Having enough space or privacy in a relationship is more important for a couple’s happiness than having a good sex life, says a resent US study on marriage.
So why is space so important in a relationship?
“When partners have their own set of interests, friends, and time for self, that makes them happier and less bored,” says Dr Terri Orbuch a psychologist, research professor at the University of Michigan’s Institute for Social Research. “Time alone also gives partners time to process their thoughts, pursue hobbies and relax without responsibilities to others.”
One of the key factors that can influence your need for space in a relationship is your attachment style, explains John Aiken, a relationship psychologist. “This relates to how you bonded with your parents during your upbringing. If they were consistently warm and nurturing towards you, then you have a ‘secure attachment’ and you can generally cope with being together and being apart from your partner.
If on the other hand, you were raised with parents that were either anxious or rejecting, then this will mean you can have problems with being too clingy or needing space from your partner. In the end, how well you attach to your parents as an infant will influence how much space you need with your romantic partners as you move through life.”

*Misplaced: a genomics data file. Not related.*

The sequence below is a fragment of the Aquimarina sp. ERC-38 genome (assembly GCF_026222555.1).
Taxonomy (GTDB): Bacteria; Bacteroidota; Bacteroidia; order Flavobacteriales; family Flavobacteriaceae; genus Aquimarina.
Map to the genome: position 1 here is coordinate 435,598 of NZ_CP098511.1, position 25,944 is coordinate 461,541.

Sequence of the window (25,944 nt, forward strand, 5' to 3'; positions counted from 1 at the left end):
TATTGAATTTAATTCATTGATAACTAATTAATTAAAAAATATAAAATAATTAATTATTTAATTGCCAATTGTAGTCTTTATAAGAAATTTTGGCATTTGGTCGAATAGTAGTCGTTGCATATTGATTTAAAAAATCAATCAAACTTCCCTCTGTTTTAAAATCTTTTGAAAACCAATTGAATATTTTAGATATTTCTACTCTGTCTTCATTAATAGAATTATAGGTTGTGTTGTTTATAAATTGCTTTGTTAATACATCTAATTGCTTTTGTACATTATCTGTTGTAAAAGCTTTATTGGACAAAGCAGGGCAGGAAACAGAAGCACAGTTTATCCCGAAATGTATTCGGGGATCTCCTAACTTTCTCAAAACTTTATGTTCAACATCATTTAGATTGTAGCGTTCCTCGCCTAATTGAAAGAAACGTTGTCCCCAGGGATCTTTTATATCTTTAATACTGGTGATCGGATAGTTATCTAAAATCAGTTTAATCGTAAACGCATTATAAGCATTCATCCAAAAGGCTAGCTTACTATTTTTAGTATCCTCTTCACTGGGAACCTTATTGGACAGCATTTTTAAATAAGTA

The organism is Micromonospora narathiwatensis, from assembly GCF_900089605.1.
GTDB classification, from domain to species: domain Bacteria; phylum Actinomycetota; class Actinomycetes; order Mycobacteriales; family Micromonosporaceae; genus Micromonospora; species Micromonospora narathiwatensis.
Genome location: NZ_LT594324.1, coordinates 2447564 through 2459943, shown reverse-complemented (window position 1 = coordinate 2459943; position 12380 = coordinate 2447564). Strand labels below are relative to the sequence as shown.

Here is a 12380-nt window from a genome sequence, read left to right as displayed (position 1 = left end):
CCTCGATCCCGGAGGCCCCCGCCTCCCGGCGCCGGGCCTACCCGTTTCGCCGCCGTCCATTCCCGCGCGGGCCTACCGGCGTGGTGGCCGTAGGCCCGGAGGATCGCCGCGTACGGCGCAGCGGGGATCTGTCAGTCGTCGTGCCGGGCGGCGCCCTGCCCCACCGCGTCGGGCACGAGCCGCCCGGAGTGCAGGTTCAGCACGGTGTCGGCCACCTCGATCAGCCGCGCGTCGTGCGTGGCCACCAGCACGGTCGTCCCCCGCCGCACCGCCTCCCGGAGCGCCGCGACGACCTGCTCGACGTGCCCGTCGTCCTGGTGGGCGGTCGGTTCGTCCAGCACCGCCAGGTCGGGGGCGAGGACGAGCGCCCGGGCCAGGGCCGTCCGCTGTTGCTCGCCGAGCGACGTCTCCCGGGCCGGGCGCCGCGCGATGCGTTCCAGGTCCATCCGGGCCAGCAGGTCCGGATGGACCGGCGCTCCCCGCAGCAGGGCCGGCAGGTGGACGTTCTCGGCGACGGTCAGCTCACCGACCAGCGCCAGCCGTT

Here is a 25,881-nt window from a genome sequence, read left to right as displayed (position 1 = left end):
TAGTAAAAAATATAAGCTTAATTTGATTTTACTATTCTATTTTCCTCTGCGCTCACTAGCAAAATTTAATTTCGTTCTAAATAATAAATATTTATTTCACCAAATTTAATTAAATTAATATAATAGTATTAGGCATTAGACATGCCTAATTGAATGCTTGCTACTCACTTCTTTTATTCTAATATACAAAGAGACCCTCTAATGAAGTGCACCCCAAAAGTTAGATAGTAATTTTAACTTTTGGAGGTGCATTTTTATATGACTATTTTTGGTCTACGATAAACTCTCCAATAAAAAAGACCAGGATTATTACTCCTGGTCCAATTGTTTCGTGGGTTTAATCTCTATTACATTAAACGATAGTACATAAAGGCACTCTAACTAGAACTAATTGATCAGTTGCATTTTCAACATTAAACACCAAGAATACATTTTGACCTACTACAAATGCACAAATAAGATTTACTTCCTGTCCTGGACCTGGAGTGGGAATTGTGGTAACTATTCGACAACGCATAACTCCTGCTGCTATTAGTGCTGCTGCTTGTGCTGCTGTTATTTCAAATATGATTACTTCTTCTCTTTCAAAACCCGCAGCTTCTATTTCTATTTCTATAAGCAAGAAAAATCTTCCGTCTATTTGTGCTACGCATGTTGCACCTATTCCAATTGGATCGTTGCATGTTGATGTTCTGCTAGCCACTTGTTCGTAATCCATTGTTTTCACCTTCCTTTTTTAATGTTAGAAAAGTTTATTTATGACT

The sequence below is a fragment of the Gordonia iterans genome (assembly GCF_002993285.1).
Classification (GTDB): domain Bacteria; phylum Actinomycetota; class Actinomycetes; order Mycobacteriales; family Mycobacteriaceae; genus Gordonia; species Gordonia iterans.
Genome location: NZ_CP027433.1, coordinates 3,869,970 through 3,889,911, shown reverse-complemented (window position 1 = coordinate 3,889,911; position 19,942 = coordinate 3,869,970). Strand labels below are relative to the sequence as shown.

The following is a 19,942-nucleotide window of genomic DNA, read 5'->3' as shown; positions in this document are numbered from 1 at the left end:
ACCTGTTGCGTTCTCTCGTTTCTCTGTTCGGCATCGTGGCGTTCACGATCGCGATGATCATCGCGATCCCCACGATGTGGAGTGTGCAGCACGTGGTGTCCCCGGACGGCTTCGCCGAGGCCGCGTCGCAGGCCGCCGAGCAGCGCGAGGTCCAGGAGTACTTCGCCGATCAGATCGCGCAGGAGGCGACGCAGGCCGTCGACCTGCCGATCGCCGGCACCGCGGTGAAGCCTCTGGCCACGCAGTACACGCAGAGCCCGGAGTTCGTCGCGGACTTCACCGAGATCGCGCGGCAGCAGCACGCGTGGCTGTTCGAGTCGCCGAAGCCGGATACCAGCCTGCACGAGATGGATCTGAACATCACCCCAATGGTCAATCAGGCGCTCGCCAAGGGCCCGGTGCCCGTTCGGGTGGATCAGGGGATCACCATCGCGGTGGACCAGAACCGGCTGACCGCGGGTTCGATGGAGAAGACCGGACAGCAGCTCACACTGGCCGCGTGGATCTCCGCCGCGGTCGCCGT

Orbuch believes that while both sexes need space and time for themselves in a relationship, women are less likely to get it. “This is because women often have less time to themselves than men. Even if women have jobs outside the home, they are typically more likely to be caring for children, parents, friends, and others in the family. Women are more relationship oriented and they are more likely to have more friends than men, and often are the ones planning or organising the social activities for the couple”.
She says that some couples pursue separate hobbies or engage in different sports or athletic events while others recommend space to go out with friends, family members, join clubs, participate in classes or go to lectures or workshops.”
If you are feeling the strain of not having enough ‘me time’ but don’t know how to fit it into a busy schedule, Orbuch says you can still find space and time for yourself in the same house. “It is merely time alone to think, process thoughts, and relax,” she says.
Here are Orbuch’s tips for getting the space you need:
1. Recognise that when you have space and time for self you can learn a new hobby or interest. That makes you more exciting and interesting, and you can bring the information or activity back into your relationship or to your partner.
2. Enjoy the time you have and don’t feel guilty. Your need for time for self has little to do with your relationship or how much you love your partner.
3. Be specific when you ask your partner for time for self. Also, I would suggest not using the phrase – “I need space” – instead tell your partner why more space will make you happy. “I would love to take a cooking class on Tuesday nights. It would really make me happy and I could then bring the recipes home to make them for you!”
4. Don’t keep secrets from your partner. Include them in what you did and where you went as much as possible.